...He tells me he's Alfred "Tuna" Snider, the coach at Vermont (then it occurs to me this is the man that Bear Bryant told me about). I tell him who I am, and he asks what's going on again. I'm not really open in general, and especially with people I've never met, so most days (i mean really probably every day before and 99% since) I would tell him nothing, grab my stuff and bounce. But for some reason, I told him what was going on- how I was doing a new speech at a new school in a new region and things sucked, how debate wasn't really fun anymore, and how i could just go back to California, forget debate existed and get my degree like normal people. Losing sucks and if all we were going to do was lose debates, then I should just go back to Cali...then Tuna gave me the conversation that most of us have gotten: the value of the game.
He asked me if I liked debate, to which I said yes. He asked if debate had value other than wins and losses, and he asked me for a couple of examples. I obliged. He then asked me why it mattered if i won if i knew it had value absent the wins and i still liked debate...he reminded me that wins come but that debate is fun because it's hard, and that sometimes just because you lose doesn't mean you're losing...and then he told me to have a good day, to remember this was a 3-1 debate and that love for what you do matters more than how you're doing...and like that, he was gone, walking off with a guy that ended up being Gordie Miller.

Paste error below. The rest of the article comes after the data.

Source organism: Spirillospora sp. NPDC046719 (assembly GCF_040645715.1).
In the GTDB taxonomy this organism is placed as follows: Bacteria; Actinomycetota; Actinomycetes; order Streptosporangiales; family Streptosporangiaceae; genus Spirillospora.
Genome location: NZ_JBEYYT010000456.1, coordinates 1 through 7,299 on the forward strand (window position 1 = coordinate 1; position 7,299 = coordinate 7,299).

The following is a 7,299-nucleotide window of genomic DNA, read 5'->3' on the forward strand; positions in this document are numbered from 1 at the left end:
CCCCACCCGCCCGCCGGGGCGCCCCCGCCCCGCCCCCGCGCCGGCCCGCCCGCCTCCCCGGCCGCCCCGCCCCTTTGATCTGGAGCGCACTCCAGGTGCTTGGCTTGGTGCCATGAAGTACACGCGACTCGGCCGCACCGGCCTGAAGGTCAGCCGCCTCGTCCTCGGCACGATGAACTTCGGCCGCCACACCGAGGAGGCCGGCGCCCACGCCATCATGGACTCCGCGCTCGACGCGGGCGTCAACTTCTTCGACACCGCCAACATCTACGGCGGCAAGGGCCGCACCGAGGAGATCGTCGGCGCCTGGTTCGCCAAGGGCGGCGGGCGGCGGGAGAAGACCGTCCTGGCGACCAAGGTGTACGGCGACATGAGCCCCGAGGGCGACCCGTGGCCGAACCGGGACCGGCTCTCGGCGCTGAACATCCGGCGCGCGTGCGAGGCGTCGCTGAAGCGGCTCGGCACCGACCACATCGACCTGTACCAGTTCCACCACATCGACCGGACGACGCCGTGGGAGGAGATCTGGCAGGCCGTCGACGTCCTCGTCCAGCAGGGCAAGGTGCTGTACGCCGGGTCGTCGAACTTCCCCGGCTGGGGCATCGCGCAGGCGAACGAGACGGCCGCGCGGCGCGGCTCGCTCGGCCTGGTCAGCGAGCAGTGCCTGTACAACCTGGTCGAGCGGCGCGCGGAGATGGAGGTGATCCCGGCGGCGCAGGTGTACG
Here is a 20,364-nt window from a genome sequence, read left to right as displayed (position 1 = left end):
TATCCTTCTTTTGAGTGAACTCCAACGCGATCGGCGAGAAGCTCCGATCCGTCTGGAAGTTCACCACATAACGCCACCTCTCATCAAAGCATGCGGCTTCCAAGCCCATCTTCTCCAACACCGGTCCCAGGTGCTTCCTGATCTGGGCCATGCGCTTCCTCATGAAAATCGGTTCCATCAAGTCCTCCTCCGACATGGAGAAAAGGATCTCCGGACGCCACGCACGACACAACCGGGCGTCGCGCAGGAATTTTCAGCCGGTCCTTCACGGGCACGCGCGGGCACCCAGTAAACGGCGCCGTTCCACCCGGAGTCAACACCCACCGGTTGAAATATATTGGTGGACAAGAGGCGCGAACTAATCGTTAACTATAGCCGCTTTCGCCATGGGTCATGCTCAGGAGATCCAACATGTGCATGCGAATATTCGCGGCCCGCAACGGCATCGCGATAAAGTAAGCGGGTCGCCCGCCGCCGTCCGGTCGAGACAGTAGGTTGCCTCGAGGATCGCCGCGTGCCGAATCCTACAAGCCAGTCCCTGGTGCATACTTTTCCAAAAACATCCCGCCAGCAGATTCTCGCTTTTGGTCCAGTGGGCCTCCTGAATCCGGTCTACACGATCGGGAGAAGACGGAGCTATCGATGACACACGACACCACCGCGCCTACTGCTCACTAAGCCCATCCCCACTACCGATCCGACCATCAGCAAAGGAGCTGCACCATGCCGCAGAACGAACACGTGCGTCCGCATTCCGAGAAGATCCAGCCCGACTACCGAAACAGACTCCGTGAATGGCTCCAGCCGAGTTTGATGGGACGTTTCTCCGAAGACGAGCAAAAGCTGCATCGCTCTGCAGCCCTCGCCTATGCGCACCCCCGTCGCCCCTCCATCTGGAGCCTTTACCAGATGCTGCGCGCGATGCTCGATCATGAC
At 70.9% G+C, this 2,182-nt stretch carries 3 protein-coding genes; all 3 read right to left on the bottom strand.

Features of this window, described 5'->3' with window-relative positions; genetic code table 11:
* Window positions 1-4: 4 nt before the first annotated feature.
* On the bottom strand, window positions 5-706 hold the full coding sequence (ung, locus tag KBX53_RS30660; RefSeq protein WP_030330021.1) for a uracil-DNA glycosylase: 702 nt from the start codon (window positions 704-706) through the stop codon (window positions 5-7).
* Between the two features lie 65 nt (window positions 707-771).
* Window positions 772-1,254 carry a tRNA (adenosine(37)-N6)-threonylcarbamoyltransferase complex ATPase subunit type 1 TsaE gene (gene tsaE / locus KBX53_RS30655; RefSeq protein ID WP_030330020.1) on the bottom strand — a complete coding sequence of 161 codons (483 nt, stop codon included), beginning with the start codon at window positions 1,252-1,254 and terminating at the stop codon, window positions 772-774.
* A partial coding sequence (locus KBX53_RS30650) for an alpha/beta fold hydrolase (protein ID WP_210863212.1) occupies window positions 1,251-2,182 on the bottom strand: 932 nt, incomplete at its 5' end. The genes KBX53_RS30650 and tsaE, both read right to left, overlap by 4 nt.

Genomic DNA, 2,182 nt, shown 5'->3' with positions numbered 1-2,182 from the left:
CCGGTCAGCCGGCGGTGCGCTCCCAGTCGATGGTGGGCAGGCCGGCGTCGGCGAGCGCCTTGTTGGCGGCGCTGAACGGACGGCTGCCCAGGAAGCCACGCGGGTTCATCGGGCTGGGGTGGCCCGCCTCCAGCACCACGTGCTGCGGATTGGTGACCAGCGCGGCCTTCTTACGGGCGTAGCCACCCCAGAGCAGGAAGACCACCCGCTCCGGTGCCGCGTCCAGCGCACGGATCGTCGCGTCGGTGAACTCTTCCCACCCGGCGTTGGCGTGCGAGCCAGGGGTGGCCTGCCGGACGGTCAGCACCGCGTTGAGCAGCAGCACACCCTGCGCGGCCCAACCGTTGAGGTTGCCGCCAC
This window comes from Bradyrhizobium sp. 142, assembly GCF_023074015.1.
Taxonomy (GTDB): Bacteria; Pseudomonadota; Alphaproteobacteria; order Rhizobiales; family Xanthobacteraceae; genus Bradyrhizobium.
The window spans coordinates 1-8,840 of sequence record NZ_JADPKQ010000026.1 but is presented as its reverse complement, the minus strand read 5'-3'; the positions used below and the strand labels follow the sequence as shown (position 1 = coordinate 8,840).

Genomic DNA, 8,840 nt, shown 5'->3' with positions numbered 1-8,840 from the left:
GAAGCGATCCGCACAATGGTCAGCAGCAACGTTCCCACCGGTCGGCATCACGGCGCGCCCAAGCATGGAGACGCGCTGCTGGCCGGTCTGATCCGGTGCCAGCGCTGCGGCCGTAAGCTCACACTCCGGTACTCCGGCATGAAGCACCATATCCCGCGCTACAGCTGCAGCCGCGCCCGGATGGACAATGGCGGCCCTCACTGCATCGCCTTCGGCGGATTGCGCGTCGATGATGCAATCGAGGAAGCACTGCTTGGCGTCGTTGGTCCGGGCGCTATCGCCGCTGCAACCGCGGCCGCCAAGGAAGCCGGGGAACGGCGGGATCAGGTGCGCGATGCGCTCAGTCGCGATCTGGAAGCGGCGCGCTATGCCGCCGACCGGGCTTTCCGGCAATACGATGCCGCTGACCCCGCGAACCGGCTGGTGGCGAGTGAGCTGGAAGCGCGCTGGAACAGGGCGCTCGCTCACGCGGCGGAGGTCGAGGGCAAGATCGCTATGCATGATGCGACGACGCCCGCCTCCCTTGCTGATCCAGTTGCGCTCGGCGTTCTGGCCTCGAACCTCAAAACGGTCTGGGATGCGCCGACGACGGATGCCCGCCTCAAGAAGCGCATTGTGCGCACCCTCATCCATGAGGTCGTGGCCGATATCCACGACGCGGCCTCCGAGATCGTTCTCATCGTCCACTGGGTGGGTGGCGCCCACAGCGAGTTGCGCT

I'm sure he doesn't even remember this conversation, as I imagine it was one of one of the thousands of conversations he's had with people. I'm sure that wasn't the first time he ever told someone the love of debate matters, and I'm sure it wasn't the last. And I'm sure I'm not the only one he's talked off the debate ledge. But I just wanted to say thank you, as i can't imagine what my life would be like if i walked away from debate in 1995, but one thing for sure: I'd not be married to my wife...who I met in debate in 2001...but I also wouldn't have gotten to "pay it forward" and remind kids, almost constantly, what you reminded me: that debate is more than wins and losses, that it's about Love. We spend a lot of time in heart-felt competition, and that Love has to be the key.
I wish I'd have told him this when I saw him last, in New Orleans. We should have had a beer and listened to some jazz on Frenchman. I should have told him this story then. But isn't that how it always is? It shouldn't be, and it doesn't have to be.
All we have to do is speak up.